I’ve rarely been so uncomfortable and so upset simply watching a scene of a family eating dinner in silence, knowing the circumstances surrounding it. Hereditary forces you into a purely empathetic state with its characters, with many of their actions and words that would cast them as irredeemable in any other film coming with an understanding of the raw emotional pain every single character is going through under the circumstances. There’s no escaping the confrontation of what happens to them and the intensity of facing these ugly, horrific thoughts and emotions made for some of the best acting in Toni Collette’s career.

Save for my number one pick, it was probably the rawest and visceral experience I had in the cinema in 2018.


2. Into The Spider-Verse

Hands down the best-animated film of the year. What fascinates me about Into the Spider-Verse film is how little I can find wrong with it. One way to identify a successful film is looking at what it aims to achieve and how it accomplishes what it sets out to do. This doesn’t always mean the film is good or pleasant (the majority of early 2000s gross-out comedies aim to disgust and alienate the audience and they succeed. This doesn’t mean they are good films). But considering Into the Spider-Verse aims to adapt a large amount of characters and their universes through the use of multiple animation techniques to create a layered experience, it’s incredible how well they are adapted.

The film manages to tell the story of Miles Morales, keeping the focus on him and having him as the perfect vessel to explore the concept of multiple universes, each with their own spider superhero. Each spider incarnation is so likeable and charming and the animation corresponds with each of their characteristics perfectly. It’s so bright, creative, colourful and fun and easily the best Spiderman film, which is surprisingly a high bar now considering Tom Holland’s excellent reimagining of the character in Spiderman: Homecoming. But Into the Spider-Verse just gets everything right and accomplishes everything it sets out to do, which qualifies it for one of the best films of the year in my book.


1. Suspiria 

There’s a saying that the mark of an impactful film is one that doesn’t leave your mind long after the credits roll. Notably ‘impactful’ doesn’t always translate to good (I couldn’t stop thinking about The Greatest Showman when I saw it but that was more thinking about every single thing wrong with it and how frustrating it was) but it leaves a deep mark on your brain, an impression in long sea of everything you watched in the year. I have not stopped thinking about Suspiria (2018) since I saw it and I’ll probably continue thinking about it for the rest of my life.

A reimagining of Dario Argento’s horror aesthetic 70’s classic, director Luca Guadagnino stated that he based this film more on the feelings he experienced while watching the original rather than a straight remake. The result is a psychedelic explosion of ideas and concepts that better utilise the premise and complexity than the original. The original is a beautiful film but also very straight-forward – it’s true innovation comes from its atmosphere and aesthetic rather than being a tour de force in story or character.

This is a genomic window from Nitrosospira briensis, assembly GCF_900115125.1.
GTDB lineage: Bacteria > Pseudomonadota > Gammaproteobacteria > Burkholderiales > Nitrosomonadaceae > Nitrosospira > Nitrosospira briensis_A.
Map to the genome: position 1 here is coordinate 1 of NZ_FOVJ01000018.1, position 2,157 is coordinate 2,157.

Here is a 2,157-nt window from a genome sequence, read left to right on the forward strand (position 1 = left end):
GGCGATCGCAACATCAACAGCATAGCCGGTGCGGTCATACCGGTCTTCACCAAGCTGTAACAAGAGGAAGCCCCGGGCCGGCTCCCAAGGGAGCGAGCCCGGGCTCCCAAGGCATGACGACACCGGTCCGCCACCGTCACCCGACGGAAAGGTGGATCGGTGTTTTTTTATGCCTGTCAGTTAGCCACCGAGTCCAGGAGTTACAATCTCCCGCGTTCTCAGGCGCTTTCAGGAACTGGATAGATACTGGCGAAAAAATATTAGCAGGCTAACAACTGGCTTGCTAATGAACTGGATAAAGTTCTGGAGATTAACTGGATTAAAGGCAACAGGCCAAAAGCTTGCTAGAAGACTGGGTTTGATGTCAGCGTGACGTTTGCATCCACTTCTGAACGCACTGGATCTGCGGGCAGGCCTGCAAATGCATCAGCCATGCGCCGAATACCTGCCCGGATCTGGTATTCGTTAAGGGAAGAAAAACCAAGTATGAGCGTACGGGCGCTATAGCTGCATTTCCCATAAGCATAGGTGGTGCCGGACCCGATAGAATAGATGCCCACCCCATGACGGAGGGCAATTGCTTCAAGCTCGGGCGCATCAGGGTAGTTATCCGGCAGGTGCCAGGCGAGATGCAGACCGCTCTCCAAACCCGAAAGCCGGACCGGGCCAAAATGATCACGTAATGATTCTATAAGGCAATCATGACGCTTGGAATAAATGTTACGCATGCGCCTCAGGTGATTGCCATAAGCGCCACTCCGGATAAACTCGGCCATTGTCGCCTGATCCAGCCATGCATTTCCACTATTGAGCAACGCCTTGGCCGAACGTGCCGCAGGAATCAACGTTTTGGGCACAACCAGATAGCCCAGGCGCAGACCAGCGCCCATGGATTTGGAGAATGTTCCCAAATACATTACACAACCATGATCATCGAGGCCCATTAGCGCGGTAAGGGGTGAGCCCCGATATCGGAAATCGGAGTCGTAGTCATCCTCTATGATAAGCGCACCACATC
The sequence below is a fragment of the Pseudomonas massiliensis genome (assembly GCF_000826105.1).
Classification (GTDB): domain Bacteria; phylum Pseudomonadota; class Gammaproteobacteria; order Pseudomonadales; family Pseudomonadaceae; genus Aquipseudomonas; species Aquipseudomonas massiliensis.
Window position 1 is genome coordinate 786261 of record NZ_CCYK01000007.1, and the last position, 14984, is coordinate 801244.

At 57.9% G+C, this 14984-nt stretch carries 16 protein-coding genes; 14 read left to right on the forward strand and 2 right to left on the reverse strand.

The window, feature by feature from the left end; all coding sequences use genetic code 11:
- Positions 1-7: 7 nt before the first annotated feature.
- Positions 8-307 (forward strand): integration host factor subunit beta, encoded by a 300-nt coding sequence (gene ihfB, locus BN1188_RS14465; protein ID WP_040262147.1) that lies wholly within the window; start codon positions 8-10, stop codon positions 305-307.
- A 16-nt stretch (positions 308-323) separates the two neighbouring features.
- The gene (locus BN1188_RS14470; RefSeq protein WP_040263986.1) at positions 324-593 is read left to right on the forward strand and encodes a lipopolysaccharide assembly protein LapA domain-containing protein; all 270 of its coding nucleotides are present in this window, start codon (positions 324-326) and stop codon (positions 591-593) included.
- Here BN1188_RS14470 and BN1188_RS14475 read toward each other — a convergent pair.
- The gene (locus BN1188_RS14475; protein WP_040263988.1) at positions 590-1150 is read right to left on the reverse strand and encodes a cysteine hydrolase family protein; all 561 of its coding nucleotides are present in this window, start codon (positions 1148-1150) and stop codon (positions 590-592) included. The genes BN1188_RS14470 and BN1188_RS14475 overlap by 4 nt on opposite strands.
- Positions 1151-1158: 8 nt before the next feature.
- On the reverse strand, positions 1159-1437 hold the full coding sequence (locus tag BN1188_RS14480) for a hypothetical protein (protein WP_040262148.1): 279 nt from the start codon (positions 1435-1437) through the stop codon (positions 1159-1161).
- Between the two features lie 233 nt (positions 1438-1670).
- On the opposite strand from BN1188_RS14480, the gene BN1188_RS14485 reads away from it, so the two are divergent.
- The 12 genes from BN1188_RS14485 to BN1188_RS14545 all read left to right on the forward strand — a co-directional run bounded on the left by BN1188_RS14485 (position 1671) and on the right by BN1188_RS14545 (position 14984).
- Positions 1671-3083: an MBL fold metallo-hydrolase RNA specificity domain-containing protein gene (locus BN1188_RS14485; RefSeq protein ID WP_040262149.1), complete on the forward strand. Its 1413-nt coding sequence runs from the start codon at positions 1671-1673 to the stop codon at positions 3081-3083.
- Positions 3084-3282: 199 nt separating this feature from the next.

Tilda Swinton’s triple performance not only testifies to her incredible skill but informs of her role in the philosophy of the story once all three parts are considered, matched by Dakota Johnsons subtle but unnerving performance once all about her is revealed. Guadagnino takes the opportunities that the original presents and goes all the way with what it can do, resulting in a final act that had my jaw on the floor and the need for a post-coital cigarette. There is so much explored through the visual storytelling and revealed nature of the characters, resulting in a film both stunningly beautiful, intrinsically layered and cringingly grotesque.

Top it off with Thom Yorke’s amazing score, which may be one of my favourite film scores of all time, and Suspiria is an uncomfortable, uncompromising, challenging and beautiful watch. It is definitely not for everyone but it is almost certainly for me.

sabrina is not in this chat Are LA’s Freshest And Sharpest Trio

To write about sabrina is not in this chat in terms of influences is a tremendous disservice to their inventiveness and originality. The Los Angeles-based experimental rock trio test the constraints of rock music, pushing against punk rock’s insistence on brevity and experimental music’s formlessness with destructive élan. Sharp, smart, and wholly refreshing, Sabrina quash easy comparisons to their peers or forebears. Yet it’s nearly impossible to think about the group without considering the striations of No Wave, Post Punk, and Math Rock that run prominently across the group’s DNA.

Consisting of guitarist/vocalist Olivia DeBonis, bassist Maddie Calderon, and drummer Siena LaMere, Sabrina have been slowly gaining traction in the West Coast experimental scene and beyond. Last fall the group embarked on a tour of the East Coast. The previous summer, they played a smattering of shows all around California, as documented in a rough, guerilla-style home video. The band’s debut full length album Not Recommended for Sensitive Skin was released January of this year, which has generated critical acclaim and even a co-sign (albeit, an obscure one) from Cherry Glazerr.